There are three kinds of cut: shallow, ideal, and deep. Diamonds that are cut ideally are best because diamonds with the best clarity can look a little on the dull side if they are cut too shallow or intensely. The four grades of cut used by jewelers are:

  • Ideal – About three percent of the world’s diamond supply falls into this category. Ideal diamonds reflect most of the light that hits the surface of the gemstone.
  • Very Good – Diamonds that fall under Very Good do not reflect as much light as the Ideal ones, but they still look spectacular to the naked eye in terms of facets and reflections. About fifteen percent of diamonds in the market are graded VG.
  • Good/G is the average rating for most diamonds, representing 25% of the diamonds used in jewelry. Much of the light that enters a G-graded ring is still reflected, but the level of reflection is different from a VG, and I diamond.

Color

As we have discussed earlier, fancy colored diamonds are top of the diamond world’s line and are sought after because of their extreme rarity. The color of a diamond specimen is graded professionally and contributes partly to the value of any specific piece of diamond or diamond jewelry.

The highest possible grade for diamonds is D, which is a colorless diamond. Many people seek D-grade diamonds when they want to invest their money in this gemstone truly.

Many jewelry stores only sell D-F, G-H, and I-J graded diamonds. This rating system applies to white diamonds only. The faint colors found in white diamonds reduce their value, while the depth and quality of colored diamonds produce the opposite effect.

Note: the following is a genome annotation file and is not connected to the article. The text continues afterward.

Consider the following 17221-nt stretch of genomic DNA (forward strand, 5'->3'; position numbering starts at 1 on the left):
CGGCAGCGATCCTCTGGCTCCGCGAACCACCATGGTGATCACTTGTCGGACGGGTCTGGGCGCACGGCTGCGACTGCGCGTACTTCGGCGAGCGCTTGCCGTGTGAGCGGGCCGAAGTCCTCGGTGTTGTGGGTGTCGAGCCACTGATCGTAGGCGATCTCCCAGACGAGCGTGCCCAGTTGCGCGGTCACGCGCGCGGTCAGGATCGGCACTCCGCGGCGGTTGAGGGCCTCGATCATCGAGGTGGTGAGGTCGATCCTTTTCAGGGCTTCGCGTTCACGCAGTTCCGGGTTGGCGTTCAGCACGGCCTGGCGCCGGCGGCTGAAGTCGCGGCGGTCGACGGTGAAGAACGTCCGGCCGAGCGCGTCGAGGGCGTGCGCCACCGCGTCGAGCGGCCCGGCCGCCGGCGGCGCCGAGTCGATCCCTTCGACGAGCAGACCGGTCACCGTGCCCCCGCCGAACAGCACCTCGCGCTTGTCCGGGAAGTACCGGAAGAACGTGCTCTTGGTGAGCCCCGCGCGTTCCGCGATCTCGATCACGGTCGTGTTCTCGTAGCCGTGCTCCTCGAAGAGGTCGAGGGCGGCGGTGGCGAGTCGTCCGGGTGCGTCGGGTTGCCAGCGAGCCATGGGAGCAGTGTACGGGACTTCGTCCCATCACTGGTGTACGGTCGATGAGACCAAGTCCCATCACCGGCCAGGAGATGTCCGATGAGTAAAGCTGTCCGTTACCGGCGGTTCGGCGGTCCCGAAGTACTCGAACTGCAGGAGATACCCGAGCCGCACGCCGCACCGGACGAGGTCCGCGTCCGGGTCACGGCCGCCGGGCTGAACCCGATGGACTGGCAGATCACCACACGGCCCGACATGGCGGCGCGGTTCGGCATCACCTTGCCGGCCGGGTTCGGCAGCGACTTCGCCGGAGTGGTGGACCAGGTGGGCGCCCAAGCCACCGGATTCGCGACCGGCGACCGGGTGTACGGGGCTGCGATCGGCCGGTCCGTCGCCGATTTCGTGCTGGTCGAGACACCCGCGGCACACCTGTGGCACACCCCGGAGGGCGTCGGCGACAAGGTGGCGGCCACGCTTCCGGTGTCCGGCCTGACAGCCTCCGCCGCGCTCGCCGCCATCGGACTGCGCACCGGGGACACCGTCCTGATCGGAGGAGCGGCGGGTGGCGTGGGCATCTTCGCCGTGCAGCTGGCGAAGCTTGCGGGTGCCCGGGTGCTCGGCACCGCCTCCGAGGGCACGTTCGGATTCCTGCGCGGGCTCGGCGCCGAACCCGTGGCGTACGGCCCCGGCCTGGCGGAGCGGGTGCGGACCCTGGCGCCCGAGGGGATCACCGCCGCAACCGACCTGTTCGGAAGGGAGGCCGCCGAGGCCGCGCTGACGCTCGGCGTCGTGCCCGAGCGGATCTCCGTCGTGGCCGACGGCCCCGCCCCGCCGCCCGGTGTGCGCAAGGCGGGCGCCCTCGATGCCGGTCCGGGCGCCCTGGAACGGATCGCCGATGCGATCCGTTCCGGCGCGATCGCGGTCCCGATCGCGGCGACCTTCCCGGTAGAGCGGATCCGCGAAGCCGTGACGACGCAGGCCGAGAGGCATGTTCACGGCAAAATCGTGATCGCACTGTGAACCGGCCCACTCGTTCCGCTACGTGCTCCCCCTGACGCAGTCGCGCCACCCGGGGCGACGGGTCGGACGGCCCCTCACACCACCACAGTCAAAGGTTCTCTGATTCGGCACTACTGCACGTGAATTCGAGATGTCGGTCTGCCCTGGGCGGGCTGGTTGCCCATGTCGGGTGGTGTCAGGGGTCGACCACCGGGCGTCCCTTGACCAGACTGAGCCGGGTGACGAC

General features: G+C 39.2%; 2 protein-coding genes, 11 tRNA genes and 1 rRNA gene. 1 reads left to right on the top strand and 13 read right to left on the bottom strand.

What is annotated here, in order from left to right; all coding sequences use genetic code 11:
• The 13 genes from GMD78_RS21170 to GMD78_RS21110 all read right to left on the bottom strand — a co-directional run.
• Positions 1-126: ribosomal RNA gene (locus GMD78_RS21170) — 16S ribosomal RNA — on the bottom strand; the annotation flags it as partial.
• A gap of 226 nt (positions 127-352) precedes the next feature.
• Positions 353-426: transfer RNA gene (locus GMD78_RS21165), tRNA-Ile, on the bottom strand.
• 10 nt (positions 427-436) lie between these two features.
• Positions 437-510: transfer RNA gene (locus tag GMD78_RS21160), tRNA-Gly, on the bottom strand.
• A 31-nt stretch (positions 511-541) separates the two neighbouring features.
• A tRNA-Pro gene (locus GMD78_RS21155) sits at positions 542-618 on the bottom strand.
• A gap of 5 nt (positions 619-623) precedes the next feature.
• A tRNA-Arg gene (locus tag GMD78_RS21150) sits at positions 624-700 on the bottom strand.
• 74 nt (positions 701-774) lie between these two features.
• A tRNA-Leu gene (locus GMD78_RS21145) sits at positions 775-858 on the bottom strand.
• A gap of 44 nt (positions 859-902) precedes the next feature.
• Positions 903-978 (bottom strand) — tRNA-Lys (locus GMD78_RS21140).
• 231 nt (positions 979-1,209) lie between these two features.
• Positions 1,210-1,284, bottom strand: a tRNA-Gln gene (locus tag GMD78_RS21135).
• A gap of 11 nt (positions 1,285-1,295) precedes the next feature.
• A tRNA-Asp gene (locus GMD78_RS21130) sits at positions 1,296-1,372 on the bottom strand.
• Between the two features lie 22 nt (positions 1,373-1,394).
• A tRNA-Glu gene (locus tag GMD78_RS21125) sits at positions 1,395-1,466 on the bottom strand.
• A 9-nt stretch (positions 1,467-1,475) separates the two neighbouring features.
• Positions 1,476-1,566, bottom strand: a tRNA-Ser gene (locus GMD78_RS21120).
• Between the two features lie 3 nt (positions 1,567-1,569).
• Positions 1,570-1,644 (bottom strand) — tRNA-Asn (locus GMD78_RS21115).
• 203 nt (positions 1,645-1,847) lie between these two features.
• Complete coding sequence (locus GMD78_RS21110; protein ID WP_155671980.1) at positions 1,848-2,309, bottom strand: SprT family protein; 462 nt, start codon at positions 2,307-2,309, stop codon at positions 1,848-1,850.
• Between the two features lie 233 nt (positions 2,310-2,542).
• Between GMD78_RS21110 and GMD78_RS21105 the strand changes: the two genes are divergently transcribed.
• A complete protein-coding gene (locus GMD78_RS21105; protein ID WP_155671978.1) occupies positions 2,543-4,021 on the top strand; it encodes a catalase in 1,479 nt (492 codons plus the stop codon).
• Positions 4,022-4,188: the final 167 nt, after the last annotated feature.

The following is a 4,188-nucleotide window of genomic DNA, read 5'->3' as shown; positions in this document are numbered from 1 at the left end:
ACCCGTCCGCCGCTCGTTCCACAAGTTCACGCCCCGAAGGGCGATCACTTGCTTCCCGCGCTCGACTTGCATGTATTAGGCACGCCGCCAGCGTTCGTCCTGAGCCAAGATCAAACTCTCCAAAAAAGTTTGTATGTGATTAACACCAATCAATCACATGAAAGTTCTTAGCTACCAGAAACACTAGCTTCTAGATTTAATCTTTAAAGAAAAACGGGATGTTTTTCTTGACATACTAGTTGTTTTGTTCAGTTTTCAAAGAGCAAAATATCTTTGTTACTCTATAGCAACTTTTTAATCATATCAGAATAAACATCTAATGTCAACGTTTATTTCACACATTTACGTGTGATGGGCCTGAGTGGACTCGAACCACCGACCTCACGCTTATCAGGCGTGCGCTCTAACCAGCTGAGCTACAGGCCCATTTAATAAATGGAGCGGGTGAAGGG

Clarity

The examination of diamond clarity focuses on imperfections on the surface of the diamond (also called blemishes) and imperfections on the inside (called inclusions). Professional gemologists often talk about these things in terms of internal characteristics.

Naturally formed gemstones will have imperfections (they’re reasonable), so the gems have to be graded according to their flawlessness. An “eye clean” diamond means that you won’t spot any blemishes on the stone when you inspect it with the naked eye.

The various grades for clarity include Flawless (FL) (these are diamonds that have zero internal characteristics or external characteristics), Internally Flawless (IF), Very, Very Slightly Included (VVS1 and VVS2), up to Included, which has three subgrades – I1, I2, and I3.

Carat

Carat refers to the weight of the specimen of the diamond being examined. The value of a carat is directly linked to the rarity of the larger diamond stone from whence the smaller crystal is derived.

The weight of the diamond in question is the most significant factor in pricing, so when buying diamond jewelry, you can go beyond your target carat weight to save money. So if you want a two-carat diamond solitaire ring, you can settle for 1.7 carats, and this will shave a lot off the price tag.